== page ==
They'll always have 'Paris'
18 vignettes about Paris, from directors like the Coen Brothers ('Fargo') and Walter Salles ('Central Station').
"Paris Je T'Aime" is the concoction of producer Tristan Carne, who envisioned directors from around the world contributing vignettes about Paris each lasting no more than five minutes. The result is 18 minimovies celebrating Paris's 20 arrondissements (neighborhoods)and it's predictably hit and miss.
As is true of virtually all episodic films, the lurch from story to story can get wearying, especially if too many duds follow in a row. The saving grace is that even when the segments aren't good, they are at least stylistically very different from each other. How could this not be with a directorial roster that runs the gamut from the Coen Brothers ("Fargo") to Walter Salles ("Central Station")?
As the stories begin to play out, it soon becomes clear that this is not going to be one of those sticky valentines to the City of Lights. That means no loving close-ups of the Eiffel Tower or the Arc de Triomphe. A more unfamiliar Parisian terrain is on display. The majority of the directors are not from France and came to Paris while they were writing the script or just before shooting started. They present an outsider's vision.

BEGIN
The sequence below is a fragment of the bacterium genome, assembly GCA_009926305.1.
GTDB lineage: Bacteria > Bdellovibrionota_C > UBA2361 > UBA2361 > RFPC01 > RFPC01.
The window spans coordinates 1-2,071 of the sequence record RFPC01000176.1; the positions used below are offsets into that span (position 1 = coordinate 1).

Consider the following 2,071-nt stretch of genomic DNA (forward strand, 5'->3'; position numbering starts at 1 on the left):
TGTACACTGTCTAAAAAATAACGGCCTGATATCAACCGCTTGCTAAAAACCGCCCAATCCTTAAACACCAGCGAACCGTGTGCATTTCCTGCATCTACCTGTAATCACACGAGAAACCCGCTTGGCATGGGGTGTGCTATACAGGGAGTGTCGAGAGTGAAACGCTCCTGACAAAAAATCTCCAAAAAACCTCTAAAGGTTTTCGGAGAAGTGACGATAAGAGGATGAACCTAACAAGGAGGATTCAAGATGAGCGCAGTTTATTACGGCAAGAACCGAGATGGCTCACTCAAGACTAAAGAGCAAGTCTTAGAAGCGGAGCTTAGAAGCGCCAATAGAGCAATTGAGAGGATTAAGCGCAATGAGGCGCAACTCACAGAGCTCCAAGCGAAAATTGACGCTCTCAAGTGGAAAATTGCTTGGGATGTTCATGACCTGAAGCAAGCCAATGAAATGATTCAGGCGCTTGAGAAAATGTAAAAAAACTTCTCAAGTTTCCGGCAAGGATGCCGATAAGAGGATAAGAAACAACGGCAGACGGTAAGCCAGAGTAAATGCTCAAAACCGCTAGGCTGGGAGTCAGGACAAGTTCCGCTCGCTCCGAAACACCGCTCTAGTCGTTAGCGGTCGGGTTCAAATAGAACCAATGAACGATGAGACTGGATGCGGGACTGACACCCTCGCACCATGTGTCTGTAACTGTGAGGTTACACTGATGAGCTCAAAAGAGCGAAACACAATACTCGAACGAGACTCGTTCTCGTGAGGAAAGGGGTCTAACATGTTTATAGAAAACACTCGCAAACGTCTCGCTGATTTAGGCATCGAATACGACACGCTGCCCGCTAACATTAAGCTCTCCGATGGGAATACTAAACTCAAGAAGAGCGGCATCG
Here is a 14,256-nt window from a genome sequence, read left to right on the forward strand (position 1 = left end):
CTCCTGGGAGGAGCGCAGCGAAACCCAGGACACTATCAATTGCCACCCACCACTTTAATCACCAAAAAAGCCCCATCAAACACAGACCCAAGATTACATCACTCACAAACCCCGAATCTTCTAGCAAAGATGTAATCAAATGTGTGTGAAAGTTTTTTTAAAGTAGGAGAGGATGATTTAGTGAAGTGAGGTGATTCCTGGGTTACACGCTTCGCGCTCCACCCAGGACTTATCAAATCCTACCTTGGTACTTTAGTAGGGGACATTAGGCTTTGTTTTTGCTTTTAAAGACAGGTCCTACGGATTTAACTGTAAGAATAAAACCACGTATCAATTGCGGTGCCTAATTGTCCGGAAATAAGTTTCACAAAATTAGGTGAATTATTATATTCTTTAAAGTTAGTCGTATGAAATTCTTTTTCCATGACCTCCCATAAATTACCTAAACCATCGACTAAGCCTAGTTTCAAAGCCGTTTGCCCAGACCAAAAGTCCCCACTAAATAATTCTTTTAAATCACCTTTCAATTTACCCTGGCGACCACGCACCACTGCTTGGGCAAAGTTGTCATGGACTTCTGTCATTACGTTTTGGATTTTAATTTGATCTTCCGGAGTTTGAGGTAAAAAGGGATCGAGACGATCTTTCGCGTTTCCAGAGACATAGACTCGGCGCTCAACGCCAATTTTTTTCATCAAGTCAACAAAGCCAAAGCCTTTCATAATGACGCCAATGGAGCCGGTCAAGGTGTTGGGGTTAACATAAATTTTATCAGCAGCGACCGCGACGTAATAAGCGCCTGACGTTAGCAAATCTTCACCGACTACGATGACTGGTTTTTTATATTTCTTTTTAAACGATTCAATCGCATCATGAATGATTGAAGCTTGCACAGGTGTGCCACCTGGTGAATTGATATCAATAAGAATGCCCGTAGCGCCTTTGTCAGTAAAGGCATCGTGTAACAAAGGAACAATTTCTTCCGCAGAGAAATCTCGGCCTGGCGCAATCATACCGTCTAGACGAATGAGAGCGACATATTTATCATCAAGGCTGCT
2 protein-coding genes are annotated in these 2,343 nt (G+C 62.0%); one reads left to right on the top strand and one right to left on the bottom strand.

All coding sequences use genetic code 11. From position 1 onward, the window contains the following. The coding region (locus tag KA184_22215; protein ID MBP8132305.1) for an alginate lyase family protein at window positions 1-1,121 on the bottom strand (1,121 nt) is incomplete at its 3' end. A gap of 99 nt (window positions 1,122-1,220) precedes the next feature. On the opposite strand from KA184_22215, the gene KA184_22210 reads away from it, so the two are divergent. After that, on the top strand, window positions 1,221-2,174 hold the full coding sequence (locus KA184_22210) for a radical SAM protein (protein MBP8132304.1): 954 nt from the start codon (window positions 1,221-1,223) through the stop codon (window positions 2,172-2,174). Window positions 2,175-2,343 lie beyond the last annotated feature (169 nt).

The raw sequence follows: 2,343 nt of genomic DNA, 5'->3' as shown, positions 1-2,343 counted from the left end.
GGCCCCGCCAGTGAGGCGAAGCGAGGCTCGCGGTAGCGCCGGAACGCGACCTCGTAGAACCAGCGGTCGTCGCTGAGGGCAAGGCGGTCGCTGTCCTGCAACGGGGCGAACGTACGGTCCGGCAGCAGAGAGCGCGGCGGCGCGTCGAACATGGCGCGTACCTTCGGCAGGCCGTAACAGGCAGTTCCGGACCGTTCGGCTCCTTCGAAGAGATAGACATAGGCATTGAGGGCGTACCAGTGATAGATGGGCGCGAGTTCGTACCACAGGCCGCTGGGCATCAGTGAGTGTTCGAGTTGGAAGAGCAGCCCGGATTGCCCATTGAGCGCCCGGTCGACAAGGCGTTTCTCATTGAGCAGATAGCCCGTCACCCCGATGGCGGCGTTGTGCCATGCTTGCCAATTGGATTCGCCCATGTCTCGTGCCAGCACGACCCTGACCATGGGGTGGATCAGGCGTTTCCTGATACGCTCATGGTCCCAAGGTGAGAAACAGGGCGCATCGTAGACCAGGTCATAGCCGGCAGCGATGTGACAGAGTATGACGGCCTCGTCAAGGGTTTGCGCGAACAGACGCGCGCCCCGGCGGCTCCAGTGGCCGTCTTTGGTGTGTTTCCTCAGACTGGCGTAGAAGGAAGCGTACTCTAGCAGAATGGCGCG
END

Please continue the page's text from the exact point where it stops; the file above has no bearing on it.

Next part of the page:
Given the sheer volume of stories in "Paris Je T'Aime," reading a checklist of my picks could get pretty wearying, too. So I'll single out a few from both ends of the spectrum.
On the negative side is Christopher Doyle's "Porte de Choisy," a tutti-frutti fizzle about a hair-product salesman in a Chinese beauty parlor. I guess Doyle was trying to cross Hong Kong chop- socky with a spangly MGM musical, but who knows?
Vincento Natali's "Quartier de la Madeleine" stars Elijah Wood as a vampire. Fangs do not become him. Wes Craven's "Père-Lachaise," about a nattering encounter between an engaged couple, takes place in front of Oscar Wilde's tomb. Too bad Wilde wasn't on hand to provide better dialogue.